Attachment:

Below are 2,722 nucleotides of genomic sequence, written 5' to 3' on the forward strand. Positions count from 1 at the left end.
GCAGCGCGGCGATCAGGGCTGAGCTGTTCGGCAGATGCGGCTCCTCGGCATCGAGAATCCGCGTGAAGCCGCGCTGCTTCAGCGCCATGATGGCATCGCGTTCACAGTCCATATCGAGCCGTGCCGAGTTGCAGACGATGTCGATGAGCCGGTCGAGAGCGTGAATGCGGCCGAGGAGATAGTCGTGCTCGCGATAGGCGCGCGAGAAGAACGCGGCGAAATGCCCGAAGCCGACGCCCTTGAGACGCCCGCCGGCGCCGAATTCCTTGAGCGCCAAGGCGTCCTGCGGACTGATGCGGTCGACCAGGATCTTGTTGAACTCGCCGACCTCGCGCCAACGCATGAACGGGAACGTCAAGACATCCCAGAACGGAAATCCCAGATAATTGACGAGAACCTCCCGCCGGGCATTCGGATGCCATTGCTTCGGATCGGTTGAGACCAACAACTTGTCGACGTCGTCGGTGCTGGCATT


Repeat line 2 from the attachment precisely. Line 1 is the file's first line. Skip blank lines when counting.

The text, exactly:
GCAGCGCGGCGATCAGGGCTGAGCTGTTCGGCAGATGCGGCTCCTCGGCATCGAGAATCCGCGTGAAGCCGCGCTGCTTCAGCGCCATGATGGCATCGCGTTCACAGTCCATATCGAGCCGTGCCGAGTTGCAGACGATGTCGATGAGCCGGTCGAGAGCGTGAATGCGGCCGAGGAGATAGTCGTGCTCGCGATAGGCGCGCGAGAAGAACGCGGCGAAATGCCCGAAGCCGACGCCCTTGAGACGCCCGCCGGCGCCGAATTCCTTGAGCGCCAAGGCGTCCTGCGGACTGATGCGGTCGACCAGGATCTTGTTGAACTCGCCGACCTCGCGCCAACGCATGAACGGGAACGTCAAGACATCCCAGAACGGAAATCCCAGATAATTGACGAGAACCTCCCGCCGGGCATTCGGATGCCATTGCTTCGGATCGGTTGAGACCAACAACTTGTCGACGTCGTCGGTGCTGGCATT